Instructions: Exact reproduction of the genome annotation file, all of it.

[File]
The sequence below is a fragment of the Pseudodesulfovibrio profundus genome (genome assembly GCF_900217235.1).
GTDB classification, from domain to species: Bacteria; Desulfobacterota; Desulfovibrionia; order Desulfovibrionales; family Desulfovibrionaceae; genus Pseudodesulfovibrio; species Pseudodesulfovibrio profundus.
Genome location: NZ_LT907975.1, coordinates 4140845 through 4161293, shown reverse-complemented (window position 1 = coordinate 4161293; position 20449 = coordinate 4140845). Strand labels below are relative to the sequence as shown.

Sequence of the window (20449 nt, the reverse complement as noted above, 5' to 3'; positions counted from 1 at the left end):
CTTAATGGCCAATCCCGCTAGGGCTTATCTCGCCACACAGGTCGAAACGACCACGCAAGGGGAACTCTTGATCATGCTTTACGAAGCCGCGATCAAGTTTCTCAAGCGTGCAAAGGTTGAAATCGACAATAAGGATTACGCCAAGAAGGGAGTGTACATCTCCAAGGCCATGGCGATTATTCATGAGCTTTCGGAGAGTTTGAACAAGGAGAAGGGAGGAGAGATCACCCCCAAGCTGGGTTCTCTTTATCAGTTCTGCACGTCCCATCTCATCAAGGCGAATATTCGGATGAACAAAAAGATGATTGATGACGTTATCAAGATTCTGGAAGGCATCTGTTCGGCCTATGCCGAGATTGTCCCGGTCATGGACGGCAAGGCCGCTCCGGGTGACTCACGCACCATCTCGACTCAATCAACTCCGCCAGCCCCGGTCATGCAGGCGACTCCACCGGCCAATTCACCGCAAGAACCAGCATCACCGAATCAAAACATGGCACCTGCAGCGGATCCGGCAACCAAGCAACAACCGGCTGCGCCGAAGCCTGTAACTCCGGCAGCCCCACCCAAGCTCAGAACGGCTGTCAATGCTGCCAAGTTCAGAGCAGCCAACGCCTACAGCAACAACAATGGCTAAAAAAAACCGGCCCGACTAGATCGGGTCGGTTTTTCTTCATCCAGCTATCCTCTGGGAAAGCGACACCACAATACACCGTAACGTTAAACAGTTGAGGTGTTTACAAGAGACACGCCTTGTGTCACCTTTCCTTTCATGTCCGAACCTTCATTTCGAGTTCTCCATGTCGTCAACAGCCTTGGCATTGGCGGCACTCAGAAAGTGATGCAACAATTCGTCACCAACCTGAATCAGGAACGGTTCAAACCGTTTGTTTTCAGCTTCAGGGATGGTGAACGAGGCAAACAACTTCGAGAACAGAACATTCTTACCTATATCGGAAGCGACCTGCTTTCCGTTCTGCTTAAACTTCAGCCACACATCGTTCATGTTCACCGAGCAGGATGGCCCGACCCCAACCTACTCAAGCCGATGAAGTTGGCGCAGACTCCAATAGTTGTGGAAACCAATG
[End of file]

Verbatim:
The sequence below is a fragment of the Pseudodesulfovibrio profundus genome (genome assembly GCF_900217235.1).
GTDB classification, from domain to species: Bacteria; Desulfobacterota; Desulfovibrionia; order Desulfovibrionales; family Desulfovibrionaceae; genus Pseudodesulfovibrio; species Pseudodesulfovibrio profundus.
Genome location: NZ_LT907975.1, coordinates 4140845 through 4161293, shown reverse-complemented (window position 1 = coordinate 4161293; position 20449 = coordinate 4140845). Strand labels below are relative to the sequence as shown.

Sequence of the window (20449 nt, the reverse complement as noted above, 5' to 3'; positions counted from 1 at the left end):
CTTAATGGCCAATCCCGCTAGGGCTTATCTCGCCACACAGGTCGAAACGACCACGCAAGGGGAACTCTTGATCATGCTTTACGAAGCCGCGATCAAGTTTCTCAAGCGTGCAAAGGTTGAAATCGACAATAAGGATTACGCCAAGAAGGGAGTGTACATCTCCAAGGCCATGGCGATTATTCATGAGCTTTCGGAGAGTTTGAACAAGGAGAAGGGAGGAGAGATCACCCCCAAGCTGGGTTCTCTTTATCAGTTCTGCACGTCCCATCTCATCAAGGCGAATATTCGGATGAACAAAAAGATGATTGATGACGTTATCAAGATTCTGGAAGGCATCTGTTCGGCCTATGCCGAGATTGTCCCGGTCATGGACGGCAAGGCCGCTCCGGGTGACTCACGCACCATCTCGACTCAATCAACTCCGCCAGCCCCGGTCATGCAGGCGACTCCACCGGCCAATTCACCGCAAGAACCAGCATCACCGAATCAAAACATGGCACCTGCAGCGGATCCGGCAACCAAGCAACAACCGGCTGCGCCGAAGCCTGTAACTCCGGCAGCCCCACCCAAGCTCAGAACGGCTGTCAATGCTGCCAAGTTCAGAGCAGCCAACGCCTACAGCAACAACAATGGCTAAAAAAAACCGGCCCGACTAGATCGGGTCGGTTTTTCTTCATCCAGCTATCCTCTGGGAAAGCGACACCACAATACACCGTAACGTTAAACAGTTGAGGTGTTTACAAGAGACACGCCTTGTGTCACCTTTCCTTTCATGTCCGAACCTTCATTTCGAGTTCTCCATGTCGTCAACAGCCTTGGCATTGGCGGCACTCAGAAAGTGATGCAACAATTCGTCACCAACCTGAATCAGGAACGGTTCAAACCGTTTGTTTTCAGCTTCAGGGATGGTGAACGAGGCAAACAACTTCGAGAACAGAACATTCTTACCTATATCGGAAGCGACCTGCTTTCCGTTCTGCTTAAACTTCAGCCACACATCGTTCATGTTCACCGAGCAGGATGGCCCGACCCCAACCTACTCAAGCCGATGAAGTTGGCGCAGACTCCAATAGTTGTGGAAACCAATG